Not quite sure why you are convinced that southern ESSN's have conspired to hide/roll kings in order to drop their king harvest numbers while colluding with ADFG to get a half mile fishery and screw the northern beaches out of fishing time. Think what you want, but I have no knowledge of this, and since you are convinced I have all that inside information, one would think I would have heard about it by now. Sounds like you are not happy with some south beach fishermen and are speculating... again.

    The KRSHA may be clean relative to Kenai Kings (although we really have no clue as much of the drift harvest from this fishery is lumped in with regular openings. I have watched tons of boats make several sets inside the KRSHA and then motor out and set offshore), but it is most certainly NOT clean with respect to Kasilof Kings. I don't think that we should kill every King going into the Kasilof river just to save Kenai Kings.

    I am opposed to the KRSHA. I don't like that fishery, and would rather the Kasilof river was overescaped than that fishery be opened - that is my personal view, right or wrong and it will not change. It creates conflict and has no place in this fishery.

    I would have liked to see both Kenai and Kasilof fish the last couple of openers at whatever capacity deemed appropriate (1/2 mi, 600ft, 3-2-1 nets or 29mesh) however it did not happen despite my wishes. Not my call, not my fault. Stop instigating conflict within user groups and speculating on things about which you have no clue.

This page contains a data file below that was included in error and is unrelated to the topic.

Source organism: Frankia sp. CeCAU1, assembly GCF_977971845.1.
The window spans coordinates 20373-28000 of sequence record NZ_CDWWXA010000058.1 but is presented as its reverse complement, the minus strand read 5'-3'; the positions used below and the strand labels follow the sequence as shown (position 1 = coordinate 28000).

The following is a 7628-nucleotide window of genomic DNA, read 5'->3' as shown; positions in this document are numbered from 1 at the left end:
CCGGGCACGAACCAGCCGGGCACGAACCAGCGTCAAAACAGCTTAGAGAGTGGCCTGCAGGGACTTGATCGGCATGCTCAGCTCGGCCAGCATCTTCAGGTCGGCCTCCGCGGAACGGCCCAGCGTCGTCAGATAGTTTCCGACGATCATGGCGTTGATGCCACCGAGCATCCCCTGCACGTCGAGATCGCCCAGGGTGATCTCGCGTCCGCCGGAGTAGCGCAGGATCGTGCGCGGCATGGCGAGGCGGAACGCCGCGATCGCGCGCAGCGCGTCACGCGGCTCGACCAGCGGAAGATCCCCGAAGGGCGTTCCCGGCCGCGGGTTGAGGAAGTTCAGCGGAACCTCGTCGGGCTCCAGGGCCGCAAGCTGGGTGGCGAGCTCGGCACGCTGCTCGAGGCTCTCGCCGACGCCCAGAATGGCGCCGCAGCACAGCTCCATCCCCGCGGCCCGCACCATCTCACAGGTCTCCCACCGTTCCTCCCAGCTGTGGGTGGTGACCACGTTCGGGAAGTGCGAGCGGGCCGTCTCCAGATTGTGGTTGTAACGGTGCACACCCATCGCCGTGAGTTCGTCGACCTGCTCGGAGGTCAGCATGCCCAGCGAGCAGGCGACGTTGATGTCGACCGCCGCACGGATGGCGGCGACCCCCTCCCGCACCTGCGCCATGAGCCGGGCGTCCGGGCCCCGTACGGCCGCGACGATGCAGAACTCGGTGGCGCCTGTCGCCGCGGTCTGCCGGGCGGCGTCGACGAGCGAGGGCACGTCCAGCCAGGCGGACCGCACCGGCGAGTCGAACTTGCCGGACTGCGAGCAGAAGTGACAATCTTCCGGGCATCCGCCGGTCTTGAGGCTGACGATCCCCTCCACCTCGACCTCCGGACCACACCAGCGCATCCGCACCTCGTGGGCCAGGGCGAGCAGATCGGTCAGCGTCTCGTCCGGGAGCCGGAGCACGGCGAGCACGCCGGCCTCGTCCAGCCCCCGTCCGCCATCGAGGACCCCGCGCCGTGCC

I also agree that we need to know Chinook numbers more often than twice a week, and that a complete review of the Kenai Chinook program should be top priority for all fishermen, ADFG, and legislators. Not only would more timely counts help everyone, but it would likely cut down on the amount of inquiries for up to date information going through the local office. If you're not happy with the information provided to you by our local staff and feel that someone is "holding out" on you, perhaps you should bounce back to our "more flys with honey" discussion... However I do agree that everyone should be provided with consistent information in a timely manner.

    Nerka, as loud as you're yelling about this, there are other people yelling at ADFG saying exactly the opposite. No wonder they clam up - it's been my experience that you can only tell someone they're an idiot so many times before they quit talking to you.

    Ever heard of the Kobayashi Maru scenario? Pretty sure there's some UCI managers feeling that right now.

    Comment


    • #47
      For the record, the last Kasilof 1/2 mi opener harvested nearly 43,000 sockeye, not 20,000. The one before was nearly 30,000. Don't really know if king numbers are trustworthy, but they were 138 and 78, respectively. That means king harvest nearly doubled - a good thing. They are moving.

      Still would have liked to see the whole district fish - we have no clue how many of those fish were Kenai or Kasilof, and I have no doubt that many of the sites north of the Blanchard would have killed more Kasilof fish than some sites south of it.

      Here's the link - to prove I do not have "inside information":

      http://www.adfg.alaska.gov/index.cfm...arvest_current

      Comment


      • #48
        Originally posted by smithtb View Post
        For the record, the last Kasilof 1/2 mi opener harvested nearly 43,000 sockeye, not 20,000. The one before was nearly 30,000. Don't really know if king numbers are trustworthy, but they were 138 and 78, respectively. That means king harvest nearly doubled - a good thing. They are moving.